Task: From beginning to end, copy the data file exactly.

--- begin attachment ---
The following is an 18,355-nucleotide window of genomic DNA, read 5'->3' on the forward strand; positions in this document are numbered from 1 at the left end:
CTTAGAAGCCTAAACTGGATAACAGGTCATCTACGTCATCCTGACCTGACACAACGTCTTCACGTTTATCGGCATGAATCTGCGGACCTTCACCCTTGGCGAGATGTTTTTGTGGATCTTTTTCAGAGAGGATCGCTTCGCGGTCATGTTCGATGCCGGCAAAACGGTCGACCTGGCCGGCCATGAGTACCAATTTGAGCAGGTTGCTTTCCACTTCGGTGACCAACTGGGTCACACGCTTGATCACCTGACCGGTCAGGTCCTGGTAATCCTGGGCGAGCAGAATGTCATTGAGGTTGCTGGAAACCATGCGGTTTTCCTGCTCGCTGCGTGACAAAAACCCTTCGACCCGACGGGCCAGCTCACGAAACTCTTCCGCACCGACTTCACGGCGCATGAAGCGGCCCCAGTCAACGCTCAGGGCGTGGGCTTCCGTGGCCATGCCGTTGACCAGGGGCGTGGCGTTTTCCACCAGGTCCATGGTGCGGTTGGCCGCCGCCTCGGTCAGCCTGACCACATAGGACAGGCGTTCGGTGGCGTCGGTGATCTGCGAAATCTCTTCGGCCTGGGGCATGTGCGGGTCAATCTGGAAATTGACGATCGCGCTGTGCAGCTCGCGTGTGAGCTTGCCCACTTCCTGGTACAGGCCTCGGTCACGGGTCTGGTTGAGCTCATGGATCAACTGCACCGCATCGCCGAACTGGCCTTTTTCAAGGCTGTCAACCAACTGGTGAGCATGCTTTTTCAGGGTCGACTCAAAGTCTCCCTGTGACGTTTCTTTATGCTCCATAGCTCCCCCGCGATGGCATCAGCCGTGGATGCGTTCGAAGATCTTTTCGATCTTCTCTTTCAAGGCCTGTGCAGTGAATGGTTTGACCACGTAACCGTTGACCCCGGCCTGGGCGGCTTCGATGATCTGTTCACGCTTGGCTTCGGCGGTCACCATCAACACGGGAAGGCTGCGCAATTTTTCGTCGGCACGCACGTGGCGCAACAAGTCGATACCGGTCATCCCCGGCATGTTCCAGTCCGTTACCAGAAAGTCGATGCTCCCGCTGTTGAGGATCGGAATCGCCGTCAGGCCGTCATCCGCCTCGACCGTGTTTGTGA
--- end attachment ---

The following is an 18,355-nucleotide window of genomic DNA, read 5'->3' on the forward strand; positions in this document are numbered from 1 at the left end:
CTTAGAAGCCTAAACTGGATAACAGGTCATCTACGTCATCCTGACCTGACACAACGTCTTCACGTTTATCGGCATGAATCTGCGGACCTTCACCCTTGGCGAGATGTTTTTGTGGATCTTTTTCAGAGAGGATCGCTTCGCGGTCATGTTCGATGCCGGCAAAACGGTCGACCTGGCCGGCCATGAGTACCAATTTGAGCAGGTTGCTTTCCACTTCGGTGACCAACTGGGTCACACGCTTGATCACCTGACCGGTCAGGTCCTGGTAATCCTGGGCGAGCAGAATGTCATTGAGGTTGCTGGAAACCATGCGGTTTTCCTGCTCGCTGCGTGACAAAAACCCTTCGACCCGACGGGCCAGCTCACGAAACTCTTCCGCACCGACTTCACGGCGCATGAAGCGGCCCCAGTCAACGCTCAGGGCGTGGGCTTCCGTGGCCATGCCGTTGACCAGGGGCGTGGCGTTTTCCACCAGGTCCATGGTGCGGTTGGCCGCCGCCTCGGTCAGCCTGACCACATAGGACAGGCGTTCGGTGGCGTCGGTGATCTGCGAAATCTCTTCGGCCTGGGGCATGTGCGGGTCAATCTGGAAATTGACGATCGCGCTGTGCAGCTCGCGTGTGAGCTTGCCCACTTCCTGGTACAGGCCTCGGTCACGGGTCTGGTTGAGCTCATGGATCAACTGCACCGCATCGCCGAACTGGCCTTTTTCAAGGCTGTCAACCAACTGGTGAGCATGCTTTTTCAGGGTCGACTCAAAGTCTCCCTGTGACGTTTCTTTATGCTCCATAGCTCCCCCGCGATGGCATCAGCCGTGGATGCGTTCGAAGATCTTTTCGATCTTCTCTTTCAAGGCCTGTGCAGTGAATGGTTTGACCACGTAACCGTTGACCCCGGCCTGGGCGGCTTCGATGATCTGTTCACGCTTGGCTTCGGCGGTCACCATCAACACGGGAAGGCTGCGCAATTTTTCGTCGGCACGCACGTGGCGCAACAAGTCGATACCGGTCATCCCCGGCATGTTCCAGTCCGTTACCAGAAAGTCGATGCTCCCGCTGTTGAGGATCGGAATCGCCGTCAGGCCGTCATCCGCCTCGACCGTGTTTGTGA